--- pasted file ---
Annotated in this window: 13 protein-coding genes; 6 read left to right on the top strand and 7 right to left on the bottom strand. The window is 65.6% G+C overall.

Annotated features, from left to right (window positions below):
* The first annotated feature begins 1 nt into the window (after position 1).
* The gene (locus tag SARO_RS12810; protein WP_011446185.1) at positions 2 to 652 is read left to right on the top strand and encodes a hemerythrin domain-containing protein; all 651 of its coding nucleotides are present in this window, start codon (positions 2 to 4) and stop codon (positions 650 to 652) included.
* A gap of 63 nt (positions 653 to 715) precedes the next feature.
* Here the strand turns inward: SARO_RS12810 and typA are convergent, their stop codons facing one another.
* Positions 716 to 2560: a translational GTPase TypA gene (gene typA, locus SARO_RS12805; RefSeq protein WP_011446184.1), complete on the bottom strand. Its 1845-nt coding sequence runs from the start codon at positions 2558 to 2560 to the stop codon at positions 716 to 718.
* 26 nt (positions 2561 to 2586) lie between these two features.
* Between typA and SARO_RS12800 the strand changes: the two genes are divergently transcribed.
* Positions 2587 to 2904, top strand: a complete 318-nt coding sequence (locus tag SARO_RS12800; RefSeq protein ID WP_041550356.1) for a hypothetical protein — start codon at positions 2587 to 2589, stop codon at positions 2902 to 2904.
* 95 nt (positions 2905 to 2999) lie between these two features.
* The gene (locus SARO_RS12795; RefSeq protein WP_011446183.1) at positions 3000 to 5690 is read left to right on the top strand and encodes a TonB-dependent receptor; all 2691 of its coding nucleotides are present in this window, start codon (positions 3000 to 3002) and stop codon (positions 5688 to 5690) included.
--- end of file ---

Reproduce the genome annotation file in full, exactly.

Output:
Annotated in this window: 13 protein-coding genes; 6 read left to right on the top strand and 7 right to left on the bottom strand. The window is 65.6% G+C overall.

Annotated features, from left to right (window positions below):
* The first annotated feature begins 1 nt into the window (after position 1).
* The gene (locus tag SARO_RS12810; protein WP_011446185.1) at positions 2 to 652 is read left to right on the top strand and encodes a hemerythrin domain-containing protein; all 651 of its coding nucleotides are present in this window, start codon (positions 2 to 4) and stop codon (positions 650 to 652) included.
* A gap of 63 nt (positions 653 to 715) precedes the next feature.
* Here the strand turns inward: SARO_RS12810 and typA are convergent, their stop codons facing one another.
* Positions 716 to 2560: a translational GTPase TypA gene (gene typA, locus SARO_RS12805; RefSeq protein WP_011446184.1), complete on the bottom strand. Its 1845-nt coding sequence runs from the start codon at positions 2558 to 2560 to the stop codon at positions 716 to 718.
* 26 nt (positions 2561 to 2586) lie between these two features.
* Between typA and SARO_RS12800 the strand changes: the two genes are divergently transcribed.
* Positions 2587 to 2904, top strand: a complete 318-nt coding sequence (locus tag SARO_RS12800; RefSeq protein ID WP_041550356.1) for a hypothetical protein — start codon at positions 2587 to 2589, stop codon at positions 2902 to 2904.
* 95 nt (positions 2905 to 2999) lie between these two features.
* The gene (locus SARO_RS12795; RefSeq protein WP_011446183.1) at positions 3000 to 5690 is read left to right on the top strand and encodes a TonB-dependent receptor; all 2691 of its coding nucleotides are present in this window, start codon (positions 3000 to 3002) and stop codon (positions 5688 to 5690) included.